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Curr Biol. 2017 Nov 20;27(22):3535-3543.e4. doi: 10.1016/j.cub.2017.10.002. Epub 2017 Nov 9.

Profilin Directly Promotes Microtubule Growth through Residues Mutated in Amyotrophic Lateral Sclerosis.

Author information

1
Department of Biology, Brandeis University, 415 South Street, Waltham, MA 02454, USA.
2
Department of Biology, Brandeis University, 415 South Street, Waltham, MA 02454, USA. Electronic address: goode@brandeis.edu.

Abstract

Profilin is an abundant actin monomer-binding protein with critical actin regulatory roles in vivo [1, 2]. However, profilin also influences microtubule dynamics in cells, which may be mediated in part through its interactions with formins that in turn bind microtubules [3, 4]. Specific residues on human profilin-1 (PFN1) are mutated in patients with amyotrophic lateral sclerosis (ALS) [5, 6]. However, the observation that some ALS-linked PFN1 mutants fail to alter cellular actin organization or dynamics [5-8] or in vitro actin-monomer affinity [9] has been perplexing, given that profilin is best understood as an actin regulator. Here, we investigated direct effects of profilin on microtubule dynamics and whether ALS-linked mutations in PFN1 disrupt such functions. We found that human, fly, and yeast profilin homologs all directly enhance microtubule growth rate by several-fold in vitro. Microtubule stimulatory effects were unaffected by mutations in the canonical actin- or poly-proline-binding sites of profilin. Instead, microtubule activities depended on specific surface residues on profilin mutated in ALS patients. Furthermore, microtubule effects were attenuated by increasing concentrations of actin monomers, suggesting competition between actin and microtubules for binding profilin. Consistent with these biochemical observations, a 2-fold increase in the expression level of wild-type PFN1, but not the ALS-linked PFN1 mutants, increased microtubule growth rates in cells. Together, these results demonstrate that profilin directly enhances the growth rate of microtubules. They further suggest that ALS-linked mutations in PFN1 may perturb cellular microtubule dynamics and/or the coordination between the actin and microtubule cytoskeletons, leading to motor neuron degeneration.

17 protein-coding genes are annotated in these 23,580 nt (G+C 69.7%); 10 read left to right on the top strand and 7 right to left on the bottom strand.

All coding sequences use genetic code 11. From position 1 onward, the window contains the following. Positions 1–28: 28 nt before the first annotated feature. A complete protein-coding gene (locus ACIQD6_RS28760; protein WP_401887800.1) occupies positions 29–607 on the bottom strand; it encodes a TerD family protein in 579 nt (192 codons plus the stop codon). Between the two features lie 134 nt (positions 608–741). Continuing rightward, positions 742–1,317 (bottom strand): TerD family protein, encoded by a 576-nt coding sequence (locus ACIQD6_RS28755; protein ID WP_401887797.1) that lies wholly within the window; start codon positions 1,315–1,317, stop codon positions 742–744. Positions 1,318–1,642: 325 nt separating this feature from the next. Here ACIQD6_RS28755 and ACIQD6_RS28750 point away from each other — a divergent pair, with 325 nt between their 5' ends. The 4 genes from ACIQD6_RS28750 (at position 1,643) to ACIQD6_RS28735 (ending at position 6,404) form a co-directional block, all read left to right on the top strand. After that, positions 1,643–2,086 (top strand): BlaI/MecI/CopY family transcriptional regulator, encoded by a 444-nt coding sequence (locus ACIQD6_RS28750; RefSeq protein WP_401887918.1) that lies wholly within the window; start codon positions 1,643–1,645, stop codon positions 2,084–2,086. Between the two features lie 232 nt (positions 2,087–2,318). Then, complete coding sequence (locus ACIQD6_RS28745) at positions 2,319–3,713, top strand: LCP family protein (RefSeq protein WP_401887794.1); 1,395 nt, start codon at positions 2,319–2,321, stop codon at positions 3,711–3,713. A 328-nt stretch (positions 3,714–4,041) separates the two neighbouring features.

KEYWORDS:

ALS; actin; crosstalk; microtubule; neurodegeneration; profilin; structure; tubulin

PMID:
29129529
PMCID:
PMC5772683
DOI:
10.1016/j.cub.2017.10.002
[Indexed for MEDLINE]
Free PMC Article

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